Bowel cancer: Daily aspirin could help prevent or 'slow down' colorectal cancer - new study finds
Scientists have now discovered that aspirin induces the production of two tumour-suppressing molecules
A new study suggests that taking a low-dose aspirin each day could help prevent bowel cancer - or slow down its progression. The research, published in science journal Cell Death and Disease, was carried out by scientists from Ludwig-Maximilians University in Munich.
After dozens of other studies seemed to indicate that patients with heart disease who took low doses of aspirin to help manage their condition also had a reduced risk of colorectal cancer, the team set out to discover exactly how the drug works against bowel cancer. This comes after ten studies of more than 8,000 colorectal cancer cases showed that taking aspirin was associated with a 29% drop in developing the disease.
A further meta-analysis of four randomised controlled trials with more than 14,000 cancer patients found that taking a low or high dose single tablet daily - for five or more years - reduced the long-term risk by 24% - while 27 more studies of over 230,000 cancer patients showed that aspirin use after diagnosis was associated with an improvement in colorectal cancer-specific survival.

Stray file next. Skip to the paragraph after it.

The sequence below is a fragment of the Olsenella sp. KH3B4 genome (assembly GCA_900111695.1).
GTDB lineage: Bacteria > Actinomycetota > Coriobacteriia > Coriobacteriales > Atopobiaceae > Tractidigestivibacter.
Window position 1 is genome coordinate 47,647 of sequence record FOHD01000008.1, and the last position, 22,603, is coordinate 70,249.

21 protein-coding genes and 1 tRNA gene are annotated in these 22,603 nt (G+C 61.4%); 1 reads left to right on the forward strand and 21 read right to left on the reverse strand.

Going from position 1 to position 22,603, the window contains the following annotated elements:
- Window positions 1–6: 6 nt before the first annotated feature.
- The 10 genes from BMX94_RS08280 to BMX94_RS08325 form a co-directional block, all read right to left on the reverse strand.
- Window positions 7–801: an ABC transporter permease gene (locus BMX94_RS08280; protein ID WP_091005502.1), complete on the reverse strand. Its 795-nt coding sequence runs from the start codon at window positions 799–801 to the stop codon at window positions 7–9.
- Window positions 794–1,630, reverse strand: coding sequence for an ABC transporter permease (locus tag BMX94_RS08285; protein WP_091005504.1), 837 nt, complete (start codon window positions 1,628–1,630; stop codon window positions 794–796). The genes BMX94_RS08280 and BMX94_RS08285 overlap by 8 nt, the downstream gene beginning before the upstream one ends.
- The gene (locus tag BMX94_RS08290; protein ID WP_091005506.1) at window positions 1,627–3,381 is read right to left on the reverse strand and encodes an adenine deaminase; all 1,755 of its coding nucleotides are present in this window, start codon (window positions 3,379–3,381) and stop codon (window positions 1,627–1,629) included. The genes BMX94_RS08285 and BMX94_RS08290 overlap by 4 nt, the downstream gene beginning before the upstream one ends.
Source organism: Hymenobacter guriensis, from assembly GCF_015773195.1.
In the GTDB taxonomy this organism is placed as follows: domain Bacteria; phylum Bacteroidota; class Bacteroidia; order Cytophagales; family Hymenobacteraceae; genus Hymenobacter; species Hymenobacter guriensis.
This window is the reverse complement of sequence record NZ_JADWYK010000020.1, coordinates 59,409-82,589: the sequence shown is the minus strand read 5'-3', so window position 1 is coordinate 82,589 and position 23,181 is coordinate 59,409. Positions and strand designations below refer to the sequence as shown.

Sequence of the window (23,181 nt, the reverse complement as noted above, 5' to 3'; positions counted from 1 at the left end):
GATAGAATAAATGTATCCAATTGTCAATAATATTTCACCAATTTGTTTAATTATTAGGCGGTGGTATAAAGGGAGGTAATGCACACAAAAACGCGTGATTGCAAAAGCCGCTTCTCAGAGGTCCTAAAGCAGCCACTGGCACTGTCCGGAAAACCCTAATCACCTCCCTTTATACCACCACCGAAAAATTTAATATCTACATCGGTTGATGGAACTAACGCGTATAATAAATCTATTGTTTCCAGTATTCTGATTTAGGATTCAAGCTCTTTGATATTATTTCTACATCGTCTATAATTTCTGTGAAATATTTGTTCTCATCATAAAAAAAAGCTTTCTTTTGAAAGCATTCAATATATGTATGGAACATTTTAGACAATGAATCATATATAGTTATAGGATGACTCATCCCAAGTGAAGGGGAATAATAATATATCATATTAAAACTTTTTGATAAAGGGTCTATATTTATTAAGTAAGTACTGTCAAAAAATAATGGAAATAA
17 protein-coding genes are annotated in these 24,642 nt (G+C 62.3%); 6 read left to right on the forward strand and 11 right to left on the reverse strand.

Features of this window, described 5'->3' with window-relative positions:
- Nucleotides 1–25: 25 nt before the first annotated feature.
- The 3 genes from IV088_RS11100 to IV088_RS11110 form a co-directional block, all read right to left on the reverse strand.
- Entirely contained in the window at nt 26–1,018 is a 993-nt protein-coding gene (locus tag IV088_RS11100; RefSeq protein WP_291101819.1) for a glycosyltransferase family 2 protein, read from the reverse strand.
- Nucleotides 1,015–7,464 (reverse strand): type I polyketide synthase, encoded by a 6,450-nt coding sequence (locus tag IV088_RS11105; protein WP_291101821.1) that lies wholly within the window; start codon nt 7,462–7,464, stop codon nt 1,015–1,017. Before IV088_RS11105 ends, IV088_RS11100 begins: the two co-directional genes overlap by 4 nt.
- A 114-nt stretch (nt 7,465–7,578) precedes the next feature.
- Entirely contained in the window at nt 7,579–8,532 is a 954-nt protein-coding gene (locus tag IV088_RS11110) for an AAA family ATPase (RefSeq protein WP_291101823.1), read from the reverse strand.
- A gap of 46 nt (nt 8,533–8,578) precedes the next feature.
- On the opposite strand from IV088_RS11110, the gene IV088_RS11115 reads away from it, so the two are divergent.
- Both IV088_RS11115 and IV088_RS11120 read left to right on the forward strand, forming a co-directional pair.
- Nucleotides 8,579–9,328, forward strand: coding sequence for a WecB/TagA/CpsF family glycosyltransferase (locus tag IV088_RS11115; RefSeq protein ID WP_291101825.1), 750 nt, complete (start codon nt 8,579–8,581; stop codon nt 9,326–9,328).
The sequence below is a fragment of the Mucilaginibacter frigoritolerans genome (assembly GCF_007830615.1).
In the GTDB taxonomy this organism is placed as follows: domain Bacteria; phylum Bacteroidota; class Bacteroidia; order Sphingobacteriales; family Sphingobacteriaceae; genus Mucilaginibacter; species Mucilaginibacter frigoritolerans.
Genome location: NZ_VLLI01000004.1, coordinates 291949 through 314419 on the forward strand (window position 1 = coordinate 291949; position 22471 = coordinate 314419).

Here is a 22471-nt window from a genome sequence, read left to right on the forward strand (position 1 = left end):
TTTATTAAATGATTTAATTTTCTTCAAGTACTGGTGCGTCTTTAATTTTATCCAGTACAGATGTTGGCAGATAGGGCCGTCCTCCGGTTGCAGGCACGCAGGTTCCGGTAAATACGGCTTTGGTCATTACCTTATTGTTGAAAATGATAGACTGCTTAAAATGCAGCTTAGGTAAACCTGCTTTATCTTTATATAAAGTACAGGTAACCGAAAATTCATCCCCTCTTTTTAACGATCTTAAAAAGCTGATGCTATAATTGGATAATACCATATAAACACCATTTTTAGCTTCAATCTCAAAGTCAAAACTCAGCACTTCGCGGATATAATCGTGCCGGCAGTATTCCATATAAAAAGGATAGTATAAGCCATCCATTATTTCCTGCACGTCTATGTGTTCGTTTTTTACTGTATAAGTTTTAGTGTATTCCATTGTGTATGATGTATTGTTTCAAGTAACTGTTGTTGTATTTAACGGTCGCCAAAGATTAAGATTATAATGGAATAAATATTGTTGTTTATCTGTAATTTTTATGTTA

The scientists have now discovered that aspirin induces the production of two tumour-suppressing microRNA molecules. Study co-author Heiko Hermeking told SWNS: "Colonoscopy-based screening strategies have demonstrated their potential for decreasing the incidence and mortality of CRC [colorectal cancer]. Another strategy to reduce CRC occurrence is the use of chemo-preventive drugs. Among them, aspirin is perhaps the most promising substance.
"CRC patients treated with a daily low-dose aspirin are less likely to develop advanced stage CRC, suggesting that aspirin affects the progression of established CRCs," he continued. "We challenge the notion that aspirin prevents cancer through a single, dominant pathway and propose an integrative multi-pathway model for its mode of action, with [the microRNA molecules] representing important effectors... Aspirin could therefore be employed therapeutically in such cases in the future."
Bowel cancer is the third most common form of cancer worldwide, with around 1.9 million newly diagnosed cases and 900,000 deaths every year. In the UK there are around 43,000 cases a year, with nearly 17,000 deaths. Only 53% of sufferers will survive more than 10 years after diagnosis.